Some of what I consider to be the best reasons happen to align with the common characteristics of the best VCs, according to a recent blog post by Spark Capital’s Bijan Sabet. It’s here that he talks about endless curiosity, a passion for learning, a rigorous work ethic, an ability to connect and inspire, empathy, patience and a natural ability to believe in what others don’t. I’ve noticed many of these traits in my fellow VCs; here’s why I specifically hopped on the other side of the table:
Hyper-learning about different industries
Simply put, I’m a huge nerd. I used to write business plans for fun when I was growing up, and one of the most intriguing parts about that process was learning about the industry and the business models. Luckily, seed-stage investing gives me the opportunity to do this on a daily basis. Virtual reality, IoT, marketplaces, e-commerce, healthcare and education are among some of the verticals I’ve started to dive into — and the end isn’t in sight.
Add in the fact I’ve been learning about these industries from deeply passionate founders and seasoned executives, and you can appreciate why I wanted to get into this industry.
As Confucius said, “Choose a job you love, and you will never have to work a day in your life.” That’s how I believe people should look at VC.
Meeting interesting, new people
If you know me, you know I love meeting new people. A big fan of Tim Ferriss’ interview approach, I’m the type of person who wants to figure out what makes people tick and so good at what they do. Study abroad and my last startup gave me the fleeting outlet to meet new people; I figured venture capital would feed that appetite daily.
A couple of months prior to committing myself to VC, Chris Sacca said something on the StartUp podcast that really resonated with me. In essence, he mentioned that he loves to meet founders and CEOs that he wouldn’t consider to be normal people, because it’s these people who are changing the world. If you genuinely enjoy meeting these types of people, and want to help them change the world, VC may be the job for you.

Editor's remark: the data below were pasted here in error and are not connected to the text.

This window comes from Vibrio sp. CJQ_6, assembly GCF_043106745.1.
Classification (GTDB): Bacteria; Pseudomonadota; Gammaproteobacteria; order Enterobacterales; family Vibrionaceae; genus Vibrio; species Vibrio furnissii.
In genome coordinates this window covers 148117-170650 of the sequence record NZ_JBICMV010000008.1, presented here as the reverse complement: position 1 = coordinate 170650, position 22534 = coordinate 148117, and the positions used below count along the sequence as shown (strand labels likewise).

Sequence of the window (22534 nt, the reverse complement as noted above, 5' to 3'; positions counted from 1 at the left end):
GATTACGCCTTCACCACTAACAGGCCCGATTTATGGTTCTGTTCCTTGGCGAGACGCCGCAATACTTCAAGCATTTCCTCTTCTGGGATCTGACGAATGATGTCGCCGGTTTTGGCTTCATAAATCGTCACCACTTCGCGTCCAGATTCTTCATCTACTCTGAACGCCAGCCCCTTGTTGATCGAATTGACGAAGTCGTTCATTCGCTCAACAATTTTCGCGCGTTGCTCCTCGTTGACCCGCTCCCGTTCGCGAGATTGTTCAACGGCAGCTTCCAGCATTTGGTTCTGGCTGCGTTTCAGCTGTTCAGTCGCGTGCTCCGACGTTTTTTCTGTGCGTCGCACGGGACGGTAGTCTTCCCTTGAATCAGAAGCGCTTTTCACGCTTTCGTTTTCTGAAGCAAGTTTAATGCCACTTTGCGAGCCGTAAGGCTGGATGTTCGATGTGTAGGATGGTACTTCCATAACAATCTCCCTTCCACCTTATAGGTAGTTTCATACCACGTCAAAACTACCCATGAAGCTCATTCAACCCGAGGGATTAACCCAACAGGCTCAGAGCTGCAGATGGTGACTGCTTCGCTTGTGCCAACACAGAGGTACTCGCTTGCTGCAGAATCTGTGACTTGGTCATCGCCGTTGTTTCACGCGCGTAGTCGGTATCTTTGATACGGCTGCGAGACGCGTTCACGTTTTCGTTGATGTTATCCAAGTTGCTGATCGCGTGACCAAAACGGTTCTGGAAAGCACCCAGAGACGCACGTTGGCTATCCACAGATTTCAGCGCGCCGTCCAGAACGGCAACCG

Genuinely care about entrepreneurs and entrepreneurship
Growing up, I was always told to pay it forward. As someone who appreciates connecting people, I aim to add value to someone else’s life or career far more than my own.
Throughout my interview process at Corigin, David Goldberg and I discussed how a huge piece of my job would be finding incredible entrepreneurs that Corigin and I could add value to (a requirement under our thesis). From making introductions for early-stage founders to executing projects for portfolio companies, I can’t imagine any other job that enables you to add value to so many other people every day.
Be connected for the future
Honestly. VCs are lucky enough to network with talented people across various industries and job titles. Thus, I thought it would help create a powerful network for the future. With the anticipation of starting a new company and my internal thoughts about my long-term goals, I came to the conclusion that VC would put me in the best position to achieve what I wanted to do, as fast as possible.
While my story of how and why I got into venture capital may seem unique, these are some common themes amongst almost all the VCs I’ve met, partners and junior level. Napoleon Hill once said, “What the mind can conceive, it can achieve.”
Originally published at techcrunch.com on April 13, 2016.